The article by Mendenhall & Doherty (2007) is one whose methodology is clearly guided by the purpose statement and introduction following the abstract. The introduction does well to provide the reader with information related to the subject matter, without disclosing the findings or the details of the body content. The wording of the introduction and purpose statement cultivates a clear view of where the research is headed, and how it will provide better exploration into existing practice in the healthcare industry, particularly toward new diabetic patient management, and how the new partnerships being formed compare to traditional methods of delivering the same care.

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This is done in such a way that the reader understands the work will present past methods for delivering the same care, and where the failures or obstacles were found. The reader knows that following this, the main research used in the work is designed to provide an in depth analysis of the new relationships forming, new partnerships within the medical community and how those have proven better, or more efficient compared to traditional measures (Mendenhall & Doherty, 2007). The message of the work and the scientific category are displayed at once. The language used in the introduction clearly indicates to the reader that there is a scientific topic functioning as the major theme to the work and in addition to this, the “why” and “what” questions which the first in the mind of the reader are often are answered immediately. Anticipating the questions of the reader sets the mind off on the right foot, with all information necessary to understand the research going forward.

This work represents the third of the nine purposes. This purpose is having a personal, social, organizational, or institutional change. This article falls under this purpose most strongly due to the fact that the work is intended to influence and promote change while at the same time it is intended to improve practice. From the work produced in the article, changes the existing structures and setting policy are additional sub-purposes that fall under the third purpose category. The article reviews the new partnerships that are forming between patients and healthcare providers, specifically conducive to patient and family oriented care. That being said, the article reviews the traditional hierarchal methods for healthcare delivery and the new territory into which healthcare practitioners are venturing today, tapping into previously untapped resources and pushing past limited time and resources of old.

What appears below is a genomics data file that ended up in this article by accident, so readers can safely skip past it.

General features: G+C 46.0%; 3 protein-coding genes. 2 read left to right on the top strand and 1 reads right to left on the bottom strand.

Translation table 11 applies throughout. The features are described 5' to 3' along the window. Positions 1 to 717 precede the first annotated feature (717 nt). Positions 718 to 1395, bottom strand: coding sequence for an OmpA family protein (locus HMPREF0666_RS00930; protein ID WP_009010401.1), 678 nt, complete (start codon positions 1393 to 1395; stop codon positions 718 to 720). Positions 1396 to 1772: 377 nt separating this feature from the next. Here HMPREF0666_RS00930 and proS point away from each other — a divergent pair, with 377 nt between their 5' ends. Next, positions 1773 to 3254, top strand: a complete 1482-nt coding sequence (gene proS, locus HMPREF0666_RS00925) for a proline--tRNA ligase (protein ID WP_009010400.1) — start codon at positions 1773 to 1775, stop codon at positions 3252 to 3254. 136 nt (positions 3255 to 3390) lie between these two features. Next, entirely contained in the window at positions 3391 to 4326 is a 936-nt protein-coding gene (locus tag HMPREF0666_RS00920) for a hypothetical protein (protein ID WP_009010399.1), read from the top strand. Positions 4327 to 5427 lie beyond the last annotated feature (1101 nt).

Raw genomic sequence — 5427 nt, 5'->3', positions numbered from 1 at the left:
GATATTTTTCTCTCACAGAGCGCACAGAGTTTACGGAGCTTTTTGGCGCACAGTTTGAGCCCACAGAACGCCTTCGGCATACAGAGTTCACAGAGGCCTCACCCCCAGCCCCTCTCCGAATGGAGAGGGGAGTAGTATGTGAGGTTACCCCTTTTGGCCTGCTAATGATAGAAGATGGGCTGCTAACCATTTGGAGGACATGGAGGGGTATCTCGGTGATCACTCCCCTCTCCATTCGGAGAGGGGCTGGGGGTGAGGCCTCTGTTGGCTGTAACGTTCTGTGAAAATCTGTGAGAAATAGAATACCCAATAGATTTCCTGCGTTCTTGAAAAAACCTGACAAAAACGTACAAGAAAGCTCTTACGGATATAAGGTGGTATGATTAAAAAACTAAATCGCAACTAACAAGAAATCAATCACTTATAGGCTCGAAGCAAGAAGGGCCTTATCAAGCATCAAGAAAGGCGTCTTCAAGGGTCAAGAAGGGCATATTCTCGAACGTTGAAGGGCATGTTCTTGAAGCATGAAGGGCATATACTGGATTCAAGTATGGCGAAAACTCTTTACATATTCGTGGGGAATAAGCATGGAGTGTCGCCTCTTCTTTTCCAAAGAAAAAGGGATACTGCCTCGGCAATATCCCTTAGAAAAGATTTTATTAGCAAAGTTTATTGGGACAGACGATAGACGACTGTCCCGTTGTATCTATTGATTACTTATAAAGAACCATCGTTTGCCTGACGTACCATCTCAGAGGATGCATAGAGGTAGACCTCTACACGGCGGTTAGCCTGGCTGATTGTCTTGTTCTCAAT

That being said, this article is researching current policy and practice in order to rebuild them in a strategic fashion that falls in line with the new health care requirements of diabetic patients and the involvement of their families. This critical research truly seeks to study the influence and change to traditional healthcare practice by analyzing the current methods of healthcare delivery and the potential within the new partnerships being formed. This begets questions regarding the practice of the healthcare institutions, which clearly falls under the third purpose of the nine purposes (Leech & Onwuegbuzie, 2007; Tashakkori & Teddlie, 2003; Collins, Onwuegbuzie & Jiao, 2007).

Having been taught that the introduction and statement of purpose are traditionally, and often best left to the end of the writing process, so that all of the body work can be properly conveyed to the reader, this work and the examination and analysis into this work begs the question: why are we taught to save the introductions and purpose statements until the end if they most clearly guide the direction that the body of the work will take? Why are students not taught early on that the introduction and purpose statement are actually the segway into the methods, the body, and the actual research of the work?

  • Collins, K., Onwuegbuzie, A., & Jiao, Q. (2007). A Mixed Methods Investigation of Mixed Methods Sampling Designs in Social and Health Science Research. Journal Of Mixed Methods Research,1(3), 267-294.
  • Leech, N., & Onwuegbuzie, A. (2007). A typology of mixed methods research designs. Quality & Quantity, 43(2), 265-275.
  • Mendenhall, T., & Doherty, W. (2007). Partners in Diabetes: Action research in a primary care setting.Action Research, 5(4), 378-406.
  • Tashakkori, A., & Teddlie, C. (2003). Handbook of mixed methods in social & behavioral sciences. Thousand Oaks, Calif.: SAGE Publications.